Frankenstein’s Army hit DVD and Blu-ray this week via Dark Sky Films/MPI and to commemorate the occasion, we were given a chance to e-mail a few questions to director Richard Raaphorst, which was sort of a cool opportunity as we’ve been writing about the man for quite a while. Hell, I think I’ve been writing for him as long as my Dread Central days when he was keeping us updated on his project Worst Case Scenario. With the teasers that accompanied that potential film, Raaphorst caught our eye with his bizarre creatures and unique vision.
Frankenstein’s Army is set in the waning days of World War II where a team of Russian soldiers finds itself on a mysterious mission to the lab of one Dr. Victor Frankenstein. They unearth a terrifying Nazi plan to resurrect fallen soldiers as an army of unstoppable freaks and are soon trapped in a veritable haunted house of cobbled-together monstrosities.
Inside, Raaphorst talks about the decision behind shooting his film utilizing the “found footage” style and sheds some like on his creative process.
Shock Till You Drop: I’m curious, Worst Case Scenario seems like one of those projects that got away, however, were there any ideas from that project that you managed to carry into Frankenstein’s Army? If so, what?
Richard Raaphorst: When I started working on Frankenstein’s Army and left Worst Case Scenario, I wanted to do everything from scratch and not reuse any ideas. Everything in Frankenstein’s Army was created especially for Frankenstein’s Army, but had a really hard time re-designing all the monsters because all the WCS stuff was buried so deeply in my mind. It was difficult to be re-inspired. We hired my favorite Russian artist Oleg Bondarenko, who was a bit of a mentor to me in the first years of storyboarding. Oleg started kicking around a few monster ideas and then I took over. This way, it was a guarantee for me that everything was original. I’ll share some of his sketches with you. [editor's note: These are the sketches on display here]
Shock: The creature work in this film is amazing, what was the key to the success of pulling these off? Is there a particular creation that you’re fond of and why?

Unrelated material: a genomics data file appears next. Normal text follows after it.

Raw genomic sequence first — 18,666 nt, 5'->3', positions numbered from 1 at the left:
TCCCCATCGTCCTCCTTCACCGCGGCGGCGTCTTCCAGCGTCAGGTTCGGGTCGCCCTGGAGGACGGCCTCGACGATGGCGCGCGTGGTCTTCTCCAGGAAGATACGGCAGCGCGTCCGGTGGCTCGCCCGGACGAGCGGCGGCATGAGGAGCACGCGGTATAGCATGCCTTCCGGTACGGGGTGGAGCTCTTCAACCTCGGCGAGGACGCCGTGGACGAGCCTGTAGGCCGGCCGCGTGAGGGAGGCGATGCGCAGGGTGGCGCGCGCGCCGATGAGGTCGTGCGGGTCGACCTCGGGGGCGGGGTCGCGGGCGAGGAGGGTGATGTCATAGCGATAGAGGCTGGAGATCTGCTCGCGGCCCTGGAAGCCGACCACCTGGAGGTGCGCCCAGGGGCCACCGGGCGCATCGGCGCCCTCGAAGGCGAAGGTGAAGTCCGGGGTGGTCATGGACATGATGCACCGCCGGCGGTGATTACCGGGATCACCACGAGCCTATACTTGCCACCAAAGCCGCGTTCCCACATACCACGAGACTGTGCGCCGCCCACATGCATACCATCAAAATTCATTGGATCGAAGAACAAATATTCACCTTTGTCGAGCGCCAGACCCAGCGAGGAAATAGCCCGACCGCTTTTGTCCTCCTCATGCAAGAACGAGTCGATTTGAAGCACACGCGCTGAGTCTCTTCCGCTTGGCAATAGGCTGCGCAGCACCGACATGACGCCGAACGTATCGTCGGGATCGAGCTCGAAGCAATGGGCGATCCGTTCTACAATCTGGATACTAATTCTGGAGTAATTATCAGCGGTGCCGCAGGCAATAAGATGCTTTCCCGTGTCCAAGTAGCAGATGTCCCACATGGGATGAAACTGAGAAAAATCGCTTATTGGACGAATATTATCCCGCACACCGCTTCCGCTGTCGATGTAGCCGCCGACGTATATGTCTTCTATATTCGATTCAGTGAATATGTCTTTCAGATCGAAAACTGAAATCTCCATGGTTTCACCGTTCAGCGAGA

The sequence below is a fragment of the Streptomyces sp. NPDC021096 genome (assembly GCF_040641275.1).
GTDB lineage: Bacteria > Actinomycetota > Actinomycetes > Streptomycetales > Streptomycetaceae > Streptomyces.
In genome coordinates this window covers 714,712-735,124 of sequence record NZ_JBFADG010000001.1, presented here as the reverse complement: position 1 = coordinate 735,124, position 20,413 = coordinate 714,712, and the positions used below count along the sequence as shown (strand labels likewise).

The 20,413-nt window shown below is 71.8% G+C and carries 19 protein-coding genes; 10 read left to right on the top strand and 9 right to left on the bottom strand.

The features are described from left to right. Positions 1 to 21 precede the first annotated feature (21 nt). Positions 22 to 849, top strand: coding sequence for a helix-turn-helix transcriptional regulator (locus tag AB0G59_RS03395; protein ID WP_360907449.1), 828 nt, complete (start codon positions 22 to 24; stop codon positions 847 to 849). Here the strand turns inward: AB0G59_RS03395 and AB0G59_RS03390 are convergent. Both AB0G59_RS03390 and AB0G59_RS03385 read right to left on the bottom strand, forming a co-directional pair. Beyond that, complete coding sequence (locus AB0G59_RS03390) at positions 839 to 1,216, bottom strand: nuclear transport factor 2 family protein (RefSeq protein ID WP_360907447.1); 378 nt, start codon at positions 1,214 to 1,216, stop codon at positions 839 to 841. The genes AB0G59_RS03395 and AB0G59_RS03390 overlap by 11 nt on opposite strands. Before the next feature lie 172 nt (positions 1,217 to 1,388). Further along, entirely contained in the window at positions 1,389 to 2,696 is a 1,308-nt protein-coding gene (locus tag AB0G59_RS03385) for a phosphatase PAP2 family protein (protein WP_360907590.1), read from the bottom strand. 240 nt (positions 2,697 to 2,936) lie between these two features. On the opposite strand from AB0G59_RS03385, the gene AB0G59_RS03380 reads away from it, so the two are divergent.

Raaphorst: First of all, I don’t believe in keys because I lose them all the time! I think the originality of the creatures is what really appeals to the audience. I made a choice to stay true to myself, which is important in filmmaking and any other discipline. I can only speak for myself, but I am very bored seeing the same stuff over and over again. It is unbelievable how many of the same kind of formula productions are flooding the market. Originality and personality should be “the keys,” I guess. That, and being very lucky that the audience picks it up. I really like the Propellerhead zombot. When I created the zombots, they evolved slowly and one at a time. I started with the Burned Match Man, and drew several versions of him. Then, I drew new kinds of zombots, and they grew more and more extreme. When I got to propeller head, I knew I was getting into the crazy zone! Because of that, he’s one of my favorites.
Shock: The “found footage” angle of the film – was this always intended? I’m always curious to know if some found footage were intended to be that way or not. If not, what was the creation decision behind it and how do you think it enhanced the project?
Raaphorst: I wanted to use the found footage to make the audience participate rather than observe the film. Like a game, I wanted the audience to have the perspective of being in the movie and witness what the characters do. I did not want to get invovled in the whole good vs evil debate, so everyone in the film is, in fact, a villain – even the “good guys.” I wanted to be neutral and let the audience decide who is right and who is wrong. The choice of using found footage helped me to stay out of that political trap. And the other reason is the texture of found footage is rich and feels like second-hand hand material cobbled together, just like the zombots.
Shock: Jumping into your first feature, what was the greatest challenge or most satisfying moment on set during principal photography?
Raaphorst: I’m obsessed with practical effects and keeping CGI to a minimum. To me, putting in a lot of CGI effects takes the viewer out of the physical world of the film. With CGI, the atmosphere starts too look too clean and too perfect and not at all like the messy world I’m trying to create. We used buckets of blood and as many real effects as possible in this film. It required a lot of planning on set, but I think it paid off.
Shock: The obvious… What’s next? Dark Sky Films believed in your vision, perhaps another production with them?
Raaphorst: I absolutely love the idea of doing another movie with Dark Sky Films. Let’s see if Victor agrees with me! I saved his head in the fridge.